The following summary of the Oklahoma Johnson & Johnson opioid decision is also published at Lexology.com.
The decision in the non-jury trial, Oklahoma ex rel. Mike Hunter, Attorney General of Oklahoma v. Purdue Pharma L.P. et al was filed on August 26, 2019. The trial, which lasted for thirty-three days, focused on the State’s sole claim against the defendants for public nuisance under state statute, during which forty-two witnesses were called by the parties and 874 exhibits were submitted into evidence, along with 225 additional court exhibits.
In the first such decision in the United States among a plethora of cases filed across the nation, the Court held that the State had met its burden of proof that the defendant, Johnson & Johnson, was the cause-in-fact of the extensively described injuries and that the harm suffered was the kind recognized by the state law. Purdue and Teva Pharmaceuticals settled prior to trial. The court found no intervening causes to defeat a finding of direct and proximate cause.
Testimony ran the gamut of describing the development of opioids in the 1950s and research and development that occurred from the 1990s until recent years, and it focused on what the Court considered intentionally misleading marketing information and activities. It is noteworthy that the Court included in its findings that there was no opioid epidemic in Oklahoma through the mid-1990s, according to the state Commissioner of Mental Health.
The Court found that “Defendants, acting in concert with others, embarked on a major campaign in which they used branded and unbranded marketing to disseminate the messages that pain was being undertreated and ‘there was a low risk of abuse and a low danger’…designed to reach Oklahoma doctors through multiple means and at multiple times over the course of the doctor’s professional education and career” in the state. The defendants were found to have deceptively marketed the concepts of “undertreatment” and “pseudoaddiction” in the effort to avoid the “addiction ditch,” to increase the volume of prescriptions and increase use by state physicians.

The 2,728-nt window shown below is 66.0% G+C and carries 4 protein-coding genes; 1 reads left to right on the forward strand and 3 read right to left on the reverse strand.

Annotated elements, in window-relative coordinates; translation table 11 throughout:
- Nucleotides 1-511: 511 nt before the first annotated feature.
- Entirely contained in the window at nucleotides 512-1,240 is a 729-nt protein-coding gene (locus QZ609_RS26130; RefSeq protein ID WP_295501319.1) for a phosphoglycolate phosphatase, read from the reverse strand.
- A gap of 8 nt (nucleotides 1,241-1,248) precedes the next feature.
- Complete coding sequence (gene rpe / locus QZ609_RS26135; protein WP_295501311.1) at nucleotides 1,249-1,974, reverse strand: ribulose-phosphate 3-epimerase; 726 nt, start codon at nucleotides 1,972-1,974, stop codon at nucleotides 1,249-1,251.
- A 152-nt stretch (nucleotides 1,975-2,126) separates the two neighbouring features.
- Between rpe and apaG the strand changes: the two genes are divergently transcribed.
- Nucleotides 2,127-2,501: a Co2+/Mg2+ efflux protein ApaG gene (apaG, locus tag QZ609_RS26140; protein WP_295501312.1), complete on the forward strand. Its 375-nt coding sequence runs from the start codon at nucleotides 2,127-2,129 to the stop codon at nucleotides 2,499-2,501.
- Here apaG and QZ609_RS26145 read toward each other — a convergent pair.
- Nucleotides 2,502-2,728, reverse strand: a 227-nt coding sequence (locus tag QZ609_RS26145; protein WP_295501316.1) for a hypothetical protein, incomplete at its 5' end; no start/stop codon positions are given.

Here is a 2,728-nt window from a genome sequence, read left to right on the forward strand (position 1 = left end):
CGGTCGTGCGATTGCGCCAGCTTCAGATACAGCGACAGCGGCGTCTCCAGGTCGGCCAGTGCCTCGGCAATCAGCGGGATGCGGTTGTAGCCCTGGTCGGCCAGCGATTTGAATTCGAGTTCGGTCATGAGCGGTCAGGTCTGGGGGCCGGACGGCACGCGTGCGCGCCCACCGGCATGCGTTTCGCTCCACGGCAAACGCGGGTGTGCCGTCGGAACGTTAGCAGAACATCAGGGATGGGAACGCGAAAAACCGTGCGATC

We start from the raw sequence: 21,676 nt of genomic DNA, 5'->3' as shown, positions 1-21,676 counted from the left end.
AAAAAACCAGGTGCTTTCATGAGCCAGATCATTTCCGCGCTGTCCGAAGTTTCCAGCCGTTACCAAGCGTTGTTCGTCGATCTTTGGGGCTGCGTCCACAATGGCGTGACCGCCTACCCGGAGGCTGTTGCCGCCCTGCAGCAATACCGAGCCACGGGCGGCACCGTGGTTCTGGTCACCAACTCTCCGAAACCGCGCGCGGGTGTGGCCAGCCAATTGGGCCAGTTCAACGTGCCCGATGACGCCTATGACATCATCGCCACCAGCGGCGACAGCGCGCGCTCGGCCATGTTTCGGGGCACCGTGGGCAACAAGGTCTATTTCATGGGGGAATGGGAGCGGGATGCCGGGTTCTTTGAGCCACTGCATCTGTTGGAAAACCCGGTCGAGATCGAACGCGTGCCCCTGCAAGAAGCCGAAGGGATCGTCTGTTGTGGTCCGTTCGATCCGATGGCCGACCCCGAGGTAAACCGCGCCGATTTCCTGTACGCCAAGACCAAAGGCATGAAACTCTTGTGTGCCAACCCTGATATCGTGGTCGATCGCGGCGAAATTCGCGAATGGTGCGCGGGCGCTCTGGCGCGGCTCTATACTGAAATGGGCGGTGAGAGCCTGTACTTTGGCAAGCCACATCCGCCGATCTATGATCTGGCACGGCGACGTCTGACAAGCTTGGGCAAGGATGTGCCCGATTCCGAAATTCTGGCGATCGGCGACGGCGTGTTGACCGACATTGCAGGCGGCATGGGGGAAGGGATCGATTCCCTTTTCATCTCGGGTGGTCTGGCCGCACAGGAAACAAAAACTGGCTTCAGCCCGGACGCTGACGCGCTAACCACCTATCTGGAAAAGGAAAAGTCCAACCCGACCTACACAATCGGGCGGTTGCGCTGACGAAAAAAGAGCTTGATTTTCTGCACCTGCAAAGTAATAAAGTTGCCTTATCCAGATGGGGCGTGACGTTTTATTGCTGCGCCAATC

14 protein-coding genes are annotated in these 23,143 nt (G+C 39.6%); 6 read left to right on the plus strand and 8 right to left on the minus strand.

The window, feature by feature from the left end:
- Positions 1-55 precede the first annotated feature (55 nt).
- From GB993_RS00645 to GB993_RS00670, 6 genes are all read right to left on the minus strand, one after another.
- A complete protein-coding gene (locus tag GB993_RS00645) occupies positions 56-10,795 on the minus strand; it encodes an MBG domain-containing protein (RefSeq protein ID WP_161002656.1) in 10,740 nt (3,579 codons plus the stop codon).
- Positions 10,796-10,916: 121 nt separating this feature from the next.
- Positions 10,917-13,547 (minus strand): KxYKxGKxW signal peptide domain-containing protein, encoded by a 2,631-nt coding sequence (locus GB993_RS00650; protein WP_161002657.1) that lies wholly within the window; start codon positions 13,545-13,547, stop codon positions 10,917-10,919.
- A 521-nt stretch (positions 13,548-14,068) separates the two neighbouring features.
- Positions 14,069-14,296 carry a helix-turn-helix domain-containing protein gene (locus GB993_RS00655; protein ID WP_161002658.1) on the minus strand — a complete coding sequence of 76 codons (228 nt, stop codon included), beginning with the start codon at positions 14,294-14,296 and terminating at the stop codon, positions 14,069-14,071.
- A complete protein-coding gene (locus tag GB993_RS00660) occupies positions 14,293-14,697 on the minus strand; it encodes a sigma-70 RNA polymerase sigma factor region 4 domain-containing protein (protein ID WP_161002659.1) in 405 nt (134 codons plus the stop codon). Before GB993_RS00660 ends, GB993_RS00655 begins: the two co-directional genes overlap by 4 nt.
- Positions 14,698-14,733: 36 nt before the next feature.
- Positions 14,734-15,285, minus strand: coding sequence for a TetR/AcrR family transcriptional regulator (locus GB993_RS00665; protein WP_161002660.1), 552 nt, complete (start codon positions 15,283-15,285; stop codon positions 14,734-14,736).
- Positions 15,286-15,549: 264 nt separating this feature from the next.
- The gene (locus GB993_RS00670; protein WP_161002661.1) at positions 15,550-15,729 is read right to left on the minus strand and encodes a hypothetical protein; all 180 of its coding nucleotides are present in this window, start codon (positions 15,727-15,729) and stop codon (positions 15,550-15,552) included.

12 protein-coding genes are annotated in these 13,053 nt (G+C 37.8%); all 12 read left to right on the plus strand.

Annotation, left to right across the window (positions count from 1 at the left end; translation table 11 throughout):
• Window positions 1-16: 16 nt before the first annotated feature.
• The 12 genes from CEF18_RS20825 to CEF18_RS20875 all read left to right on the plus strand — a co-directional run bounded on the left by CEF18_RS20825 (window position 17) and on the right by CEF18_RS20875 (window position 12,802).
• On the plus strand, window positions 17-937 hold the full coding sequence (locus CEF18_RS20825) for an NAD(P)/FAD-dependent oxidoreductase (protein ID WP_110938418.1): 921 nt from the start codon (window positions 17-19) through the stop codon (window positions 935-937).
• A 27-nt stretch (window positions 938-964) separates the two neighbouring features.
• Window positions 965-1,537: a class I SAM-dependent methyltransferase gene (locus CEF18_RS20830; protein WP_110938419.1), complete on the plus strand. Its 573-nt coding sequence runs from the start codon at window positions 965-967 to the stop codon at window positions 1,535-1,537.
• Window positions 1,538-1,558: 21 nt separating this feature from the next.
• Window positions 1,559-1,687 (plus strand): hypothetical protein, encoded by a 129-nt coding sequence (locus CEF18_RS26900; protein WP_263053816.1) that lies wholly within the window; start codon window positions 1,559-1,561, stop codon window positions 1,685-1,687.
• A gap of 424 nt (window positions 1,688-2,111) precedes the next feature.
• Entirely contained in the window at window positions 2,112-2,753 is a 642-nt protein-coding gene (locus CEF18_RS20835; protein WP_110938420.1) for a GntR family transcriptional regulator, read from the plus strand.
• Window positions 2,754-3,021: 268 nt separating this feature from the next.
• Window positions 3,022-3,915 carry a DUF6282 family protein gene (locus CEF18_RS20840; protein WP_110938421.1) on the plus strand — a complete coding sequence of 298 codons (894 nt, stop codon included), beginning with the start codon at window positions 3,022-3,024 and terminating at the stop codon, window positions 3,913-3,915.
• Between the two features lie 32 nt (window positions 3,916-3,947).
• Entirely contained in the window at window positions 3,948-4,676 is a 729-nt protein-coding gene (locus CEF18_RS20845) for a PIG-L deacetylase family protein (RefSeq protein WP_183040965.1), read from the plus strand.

An Abatement Plan was relied upon to represent the cost of addiction treatment included in the: assessment and treatment at all levels for addicted individuals; supplementary treatment; public medication and disposal programs; screening; Brief Intervention and Referral to Treatment (SBIRT) for all primary care practices and emergency departments; universal screening; pain management program for state Medicaid members; education; naloxone treatment and education; law enforcement and provider licensure agency investigation activities; and perinatal preventive services.
The total yearly costs for remediation as described to the Court for 2019 is $572,102,028. While State witnesses testified that the abatement Plan will require twenty years, the Court found that “…the State did not present sufficient evidence of the amount of time and costs necessary, beyond year one, to abate the Opioid Crisis.” Oklahoma ex rel. v. Purdue Pharma L.P. et al at 41.
In a news release, counsel for Johnson & Johnson stated that it is confident that it has strong grounds for an appeal of Oklahoma’s opioid decision. This decision is expected to influence the settlement talks taking place in Ohio currently related to thousands of pending lawsuits against twenty-two opioid manufacturers and distributors, including Purdue.